The Hinovel contract is less author-unfriendly than others I've seen, notably in that it has a limited 5-year term rather than being "perpetual" (though authors have no right of termination). But that's not to say it's free of concerns. The term "digital copyright" is used when what's really meant is "digital rights;" the contract does make clear that Hinovel isn't demanding a transfer of copyright, but it's an odd confusion of terminology, and I don't know if it might pose issues at some point. Authors should also note that they will only get paid once the entire work is uploaded (so if they plan on doing it chapter by chapter, it'll be a while before they're eligible to get any income), and that there's what amounts to a morals clause, which could affect what authors could say publicly about the company or their experience with it. Finally, disputes are subject to arbitration. I don't know about the law in China, but in the USA, when you sign a contract that includes an arbitration clause, you waive your right to go to court. 

- SofaNovel/Vlight I haven't seen a contract, but otherwise this one is very similar to the rest: exclusive or non-exclusive contract, signing bonus, income from "rewards". Based in Singapore, SofaNovel was launched--like EMP and A&D--in November 2019. Reviews of the app are mixed.

- Dreame/STARY Pte. Ltd. also also does business as FicFun and Ringdom. These sites' setup is  similar to Anystories: writers submit at least 30,000 words, after which they can apply for an exclusive contract and "rewards" depending on word counts and updates. To claim the rewards, they must update daily, with only two absences allowed per month. The STARY platforms allow fanfic but say they don't sign it.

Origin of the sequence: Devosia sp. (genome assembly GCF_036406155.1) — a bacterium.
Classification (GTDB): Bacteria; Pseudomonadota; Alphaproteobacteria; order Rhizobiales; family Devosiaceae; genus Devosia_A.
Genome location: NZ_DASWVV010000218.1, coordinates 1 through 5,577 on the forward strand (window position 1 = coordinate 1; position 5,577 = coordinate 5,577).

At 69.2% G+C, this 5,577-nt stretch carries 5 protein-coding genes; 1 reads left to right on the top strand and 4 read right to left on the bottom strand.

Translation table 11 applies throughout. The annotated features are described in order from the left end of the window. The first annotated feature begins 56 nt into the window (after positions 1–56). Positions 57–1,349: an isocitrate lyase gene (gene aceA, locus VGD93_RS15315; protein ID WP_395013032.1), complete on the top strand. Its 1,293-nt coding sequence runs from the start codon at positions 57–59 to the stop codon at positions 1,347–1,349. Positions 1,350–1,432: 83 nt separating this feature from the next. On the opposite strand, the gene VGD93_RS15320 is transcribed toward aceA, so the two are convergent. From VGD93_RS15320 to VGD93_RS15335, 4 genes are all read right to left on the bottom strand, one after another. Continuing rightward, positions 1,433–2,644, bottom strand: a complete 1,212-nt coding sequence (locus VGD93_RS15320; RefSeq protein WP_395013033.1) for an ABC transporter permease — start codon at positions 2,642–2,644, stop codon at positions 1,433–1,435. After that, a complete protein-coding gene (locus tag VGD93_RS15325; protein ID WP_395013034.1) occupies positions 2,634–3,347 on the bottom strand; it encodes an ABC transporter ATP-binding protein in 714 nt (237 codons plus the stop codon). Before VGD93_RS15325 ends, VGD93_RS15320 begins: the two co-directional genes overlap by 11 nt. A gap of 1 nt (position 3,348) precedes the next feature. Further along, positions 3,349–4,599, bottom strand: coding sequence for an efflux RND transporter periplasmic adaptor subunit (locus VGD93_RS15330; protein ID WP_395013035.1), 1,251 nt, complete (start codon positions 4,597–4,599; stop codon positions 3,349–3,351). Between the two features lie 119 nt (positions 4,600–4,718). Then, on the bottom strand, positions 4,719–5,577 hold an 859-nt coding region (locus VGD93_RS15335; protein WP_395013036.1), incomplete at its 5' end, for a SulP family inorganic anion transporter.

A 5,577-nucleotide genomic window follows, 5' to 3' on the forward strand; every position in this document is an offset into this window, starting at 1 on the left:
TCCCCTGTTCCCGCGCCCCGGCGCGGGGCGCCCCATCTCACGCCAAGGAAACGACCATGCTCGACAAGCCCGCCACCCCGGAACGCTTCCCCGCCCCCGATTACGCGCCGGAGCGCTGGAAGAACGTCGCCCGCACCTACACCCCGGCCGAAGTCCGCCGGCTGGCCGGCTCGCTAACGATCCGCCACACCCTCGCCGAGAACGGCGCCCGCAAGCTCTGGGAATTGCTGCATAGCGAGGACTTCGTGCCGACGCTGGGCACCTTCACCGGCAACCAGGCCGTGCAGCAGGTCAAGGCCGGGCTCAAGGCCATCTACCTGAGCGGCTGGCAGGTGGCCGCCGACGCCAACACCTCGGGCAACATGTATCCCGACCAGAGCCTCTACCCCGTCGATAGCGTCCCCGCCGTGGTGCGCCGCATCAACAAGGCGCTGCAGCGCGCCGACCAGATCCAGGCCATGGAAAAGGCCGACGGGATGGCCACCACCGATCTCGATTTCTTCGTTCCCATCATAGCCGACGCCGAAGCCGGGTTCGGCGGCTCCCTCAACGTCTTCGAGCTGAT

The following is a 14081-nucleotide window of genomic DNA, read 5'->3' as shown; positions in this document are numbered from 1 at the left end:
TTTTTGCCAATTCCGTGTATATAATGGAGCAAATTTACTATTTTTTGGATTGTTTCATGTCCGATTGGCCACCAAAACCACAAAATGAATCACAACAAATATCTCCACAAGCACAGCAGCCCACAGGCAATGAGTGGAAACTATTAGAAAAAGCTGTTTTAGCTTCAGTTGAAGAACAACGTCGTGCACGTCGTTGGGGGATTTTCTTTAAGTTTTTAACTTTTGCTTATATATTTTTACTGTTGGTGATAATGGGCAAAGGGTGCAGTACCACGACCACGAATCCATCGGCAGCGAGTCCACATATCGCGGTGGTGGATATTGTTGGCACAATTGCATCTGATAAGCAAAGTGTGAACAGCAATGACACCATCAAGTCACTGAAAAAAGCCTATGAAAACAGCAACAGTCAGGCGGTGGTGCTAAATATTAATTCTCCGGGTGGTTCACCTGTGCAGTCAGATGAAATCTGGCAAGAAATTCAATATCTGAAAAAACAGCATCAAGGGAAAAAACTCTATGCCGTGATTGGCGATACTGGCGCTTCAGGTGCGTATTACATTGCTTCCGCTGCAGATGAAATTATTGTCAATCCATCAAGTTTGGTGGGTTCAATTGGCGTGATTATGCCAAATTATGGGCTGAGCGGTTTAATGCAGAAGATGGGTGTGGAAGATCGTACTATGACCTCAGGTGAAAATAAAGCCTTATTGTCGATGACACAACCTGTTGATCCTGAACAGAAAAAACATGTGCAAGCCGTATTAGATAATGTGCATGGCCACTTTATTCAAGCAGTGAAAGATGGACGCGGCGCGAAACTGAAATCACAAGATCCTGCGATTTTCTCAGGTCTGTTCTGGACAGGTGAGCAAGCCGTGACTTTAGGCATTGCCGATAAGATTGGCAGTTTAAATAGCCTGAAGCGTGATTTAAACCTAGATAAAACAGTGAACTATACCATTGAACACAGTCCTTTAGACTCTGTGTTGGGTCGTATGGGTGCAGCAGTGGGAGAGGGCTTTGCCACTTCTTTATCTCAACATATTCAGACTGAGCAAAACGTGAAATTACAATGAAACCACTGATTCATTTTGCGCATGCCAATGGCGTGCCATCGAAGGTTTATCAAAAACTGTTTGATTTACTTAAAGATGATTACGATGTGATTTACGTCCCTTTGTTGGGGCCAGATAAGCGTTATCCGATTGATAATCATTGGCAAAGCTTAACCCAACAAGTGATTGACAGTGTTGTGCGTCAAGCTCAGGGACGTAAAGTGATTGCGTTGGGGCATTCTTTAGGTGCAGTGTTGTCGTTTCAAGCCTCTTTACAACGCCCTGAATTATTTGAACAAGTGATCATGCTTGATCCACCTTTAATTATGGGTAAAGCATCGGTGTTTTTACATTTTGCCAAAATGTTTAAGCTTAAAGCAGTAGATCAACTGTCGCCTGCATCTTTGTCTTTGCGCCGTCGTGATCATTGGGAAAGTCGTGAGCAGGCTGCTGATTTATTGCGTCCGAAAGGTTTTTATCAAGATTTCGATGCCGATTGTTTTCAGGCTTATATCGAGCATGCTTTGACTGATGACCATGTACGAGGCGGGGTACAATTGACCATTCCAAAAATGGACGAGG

Other than Webnovel, the STARY ventures have been around the longest of these companies, and there's a fair bit of discussion about them, some of it not very favorable (among cited issues are poor quality/poorly edited stories and aggressive solicitation). Although the grant term is limited (5 years), snippets of the Dreame contract that have been posted online (see, for instance, this 2018 blog post and this Reddit thread) include problematic provisions, including net profit payment, no option for author termination, onerous penalties for author breach (return of all earned income, remuneration of company "losses"), and the use of the term "Digital Copyright" to describe what otherwise reads like a conventional (if sweeping) rights license. 

- Goodnovel, Bravonovel, Babelnovel, Elfnovel, Webfic, NovelsLite, and dozens more. Primarily based in Singapore and Hong Kong, most seem to function similarly to those above. While not all may have terrible contracts, given the many that do there's reason to be very careful with any solicitation or offer you may receive. 

Feel free to email me if you'd like me to take a look at any contract and offer non-legal (I'm not a lawyer) feedback.